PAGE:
Symptoms, Causes and Treatments

Psoriasis is a disease which is autoimmune in nature. It affects the skin and causes a massive increase in skin cell growth making the skin have a patchy appearance. It is not a contagious disease and cannot be spread by touching an affected person.

The most common type of this illness is plaque psoriasis. It affects the skin of the elbows, lower back, knees and scalp. The affected skin patches have a red appearance and are characterized by the presence of silver-white scales. These may crack and bleed when touched. Other kinds of this skin condition include guttate, pustular, inverse and erythrodermic psoriasis.

Is psoriasis a common skin condition?

Currently, 1.5% of the total population of UK suffers from this skin condition. It seems to affect younger females but in adulthood, it affects men more. The incidence of this condition decreases with the increase in age.

Risk factors and causes of Psoriasis

This skin condition is considered to be genetic in nature. However, it is important to note that a combination of environmental factors and inherited genes that cause the manifestation of this skin disease. It can also be triggered by a host of infections particularly those caused by Streptococcus. People who have HIV are affected easily by this condition.

Drugs having lithium, beta adrenergic blockers, anti-malarial drugs, antibiotics and corticosteroids increase your chances of getting affected by this disease. Consumption of alcohol and smoking will also increase your chances of getting psoriasis.

What are the treatment options for psoriasis?

Unfortunately, there is no proper cure for psoriasis. However, some treatments help reduce skin cell turnover and skin inflammation. This is an excellent way to reduce the visible effects of his skin condition.

Some topical creams help ease out the symptoms of psoriasis to quite an extent. The special ingredients in these lotions and ointments are coal tar, corticosteroids, vitamin D analogues, moisturizers, retinoids, anthralin and immunomodulators.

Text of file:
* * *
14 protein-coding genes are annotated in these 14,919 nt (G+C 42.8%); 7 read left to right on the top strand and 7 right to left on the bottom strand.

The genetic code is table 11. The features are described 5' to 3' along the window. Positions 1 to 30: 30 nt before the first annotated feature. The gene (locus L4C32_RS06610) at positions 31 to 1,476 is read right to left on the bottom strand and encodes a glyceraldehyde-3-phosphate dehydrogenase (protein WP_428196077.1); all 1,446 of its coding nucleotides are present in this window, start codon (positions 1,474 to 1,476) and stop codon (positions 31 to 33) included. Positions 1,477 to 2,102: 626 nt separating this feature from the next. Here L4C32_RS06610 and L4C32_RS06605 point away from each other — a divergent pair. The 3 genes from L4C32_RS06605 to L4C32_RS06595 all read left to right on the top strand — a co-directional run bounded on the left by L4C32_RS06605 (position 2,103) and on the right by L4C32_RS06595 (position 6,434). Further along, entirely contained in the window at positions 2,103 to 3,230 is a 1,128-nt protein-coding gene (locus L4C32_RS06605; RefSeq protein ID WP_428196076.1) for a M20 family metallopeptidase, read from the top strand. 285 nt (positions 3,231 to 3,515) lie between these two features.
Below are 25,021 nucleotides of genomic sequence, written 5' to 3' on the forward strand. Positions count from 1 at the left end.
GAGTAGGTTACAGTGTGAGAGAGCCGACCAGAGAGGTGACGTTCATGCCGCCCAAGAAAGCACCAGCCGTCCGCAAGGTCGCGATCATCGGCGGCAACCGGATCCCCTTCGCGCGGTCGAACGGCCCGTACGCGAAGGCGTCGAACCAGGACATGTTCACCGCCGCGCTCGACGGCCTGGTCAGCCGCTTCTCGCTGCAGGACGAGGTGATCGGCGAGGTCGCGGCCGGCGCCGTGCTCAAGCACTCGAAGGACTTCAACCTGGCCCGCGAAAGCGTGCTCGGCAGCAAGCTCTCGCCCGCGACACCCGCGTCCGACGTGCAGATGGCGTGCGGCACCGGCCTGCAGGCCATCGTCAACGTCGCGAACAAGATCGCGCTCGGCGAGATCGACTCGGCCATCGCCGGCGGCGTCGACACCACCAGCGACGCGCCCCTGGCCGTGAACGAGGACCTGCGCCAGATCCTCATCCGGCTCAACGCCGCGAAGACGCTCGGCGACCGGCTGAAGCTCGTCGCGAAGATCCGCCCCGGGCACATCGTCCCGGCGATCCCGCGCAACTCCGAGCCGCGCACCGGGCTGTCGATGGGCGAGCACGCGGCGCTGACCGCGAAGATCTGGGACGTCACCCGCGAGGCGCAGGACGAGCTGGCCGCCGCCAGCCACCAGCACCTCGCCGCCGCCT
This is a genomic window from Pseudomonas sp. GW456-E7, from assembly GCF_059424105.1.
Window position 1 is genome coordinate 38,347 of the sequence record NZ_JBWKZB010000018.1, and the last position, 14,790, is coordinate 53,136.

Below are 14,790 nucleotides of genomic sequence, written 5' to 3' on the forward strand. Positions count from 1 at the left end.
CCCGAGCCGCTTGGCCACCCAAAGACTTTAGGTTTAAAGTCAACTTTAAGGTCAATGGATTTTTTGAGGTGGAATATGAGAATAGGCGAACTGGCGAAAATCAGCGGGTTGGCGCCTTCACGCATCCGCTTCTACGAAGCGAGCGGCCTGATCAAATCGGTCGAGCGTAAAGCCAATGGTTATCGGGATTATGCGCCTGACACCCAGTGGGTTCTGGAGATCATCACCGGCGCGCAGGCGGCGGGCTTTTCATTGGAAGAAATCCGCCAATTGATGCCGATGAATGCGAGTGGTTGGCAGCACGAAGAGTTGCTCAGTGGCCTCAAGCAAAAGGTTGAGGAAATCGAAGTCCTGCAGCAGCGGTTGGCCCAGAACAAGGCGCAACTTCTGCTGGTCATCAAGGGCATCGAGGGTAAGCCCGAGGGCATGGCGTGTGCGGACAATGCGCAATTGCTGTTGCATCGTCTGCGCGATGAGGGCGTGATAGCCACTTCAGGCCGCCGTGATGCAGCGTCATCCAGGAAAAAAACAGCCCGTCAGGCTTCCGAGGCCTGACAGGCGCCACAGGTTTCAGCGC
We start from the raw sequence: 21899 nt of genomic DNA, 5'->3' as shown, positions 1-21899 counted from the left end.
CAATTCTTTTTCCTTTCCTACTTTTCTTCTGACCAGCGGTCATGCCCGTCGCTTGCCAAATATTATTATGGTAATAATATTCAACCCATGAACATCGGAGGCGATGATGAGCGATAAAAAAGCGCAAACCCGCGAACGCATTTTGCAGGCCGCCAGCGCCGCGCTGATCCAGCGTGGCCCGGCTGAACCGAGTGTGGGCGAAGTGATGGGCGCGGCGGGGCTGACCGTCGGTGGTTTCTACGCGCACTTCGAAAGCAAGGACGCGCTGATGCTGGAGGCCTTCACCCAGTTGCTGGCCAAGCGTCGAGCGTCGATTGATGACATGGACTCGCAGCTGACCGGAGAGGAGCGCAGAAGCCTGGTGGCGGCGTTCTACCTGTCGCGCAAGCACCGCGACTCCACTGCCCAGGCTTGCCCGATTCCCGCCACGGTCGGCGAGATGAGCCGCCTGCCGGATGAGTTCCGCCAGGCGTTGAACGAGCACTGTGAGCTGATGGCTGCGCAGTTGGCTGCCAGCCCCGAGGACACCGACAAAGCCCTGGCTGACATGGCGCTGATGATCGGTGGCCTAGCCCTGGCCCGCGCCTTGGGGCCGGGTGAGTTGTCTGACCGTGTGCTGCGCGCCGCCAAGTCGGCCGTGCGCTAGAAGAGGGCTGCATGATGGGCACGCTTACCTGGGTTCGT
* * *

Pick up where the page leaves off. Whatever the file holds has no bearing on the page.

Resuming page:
The function of moisturizers, salicylic acid and coal tar is to reduce dryness, scaling and itching. Corticosteroids reduce signs of inflammation and are prescribed to be used at the time of flare ups.

Calcitriol is a vitamin D analogue that reduces the signs of inflammation but does not cause skin thinning.  Pimecromilus and tacromilus are some immunomodulators that are prescribed with a bit of caution for fear of increasing the chances of developing skin cancer. However, their ability to treat psoriasis without causing skin thinning cannot be undermined.

Phototherapy (light therapy) is also used as an excellent treatment option. This does not mean that you increase your sunlight exposure. A little sunshine makes the itching in the affected flaky skin go away but over-exposure can actually worsen your condition.

Oral medications include retinoids, cyclosporine, methotraxate and mycophenolate mofetil. These support the body’s natural defense mechanisms and reduce the signs of inflammation.

However, given the various side effects of these drugs, topical medications are the most prescribed forms of therapy for psoriasis. These not only limit the skin infection but also, prevent the chances of recurrence.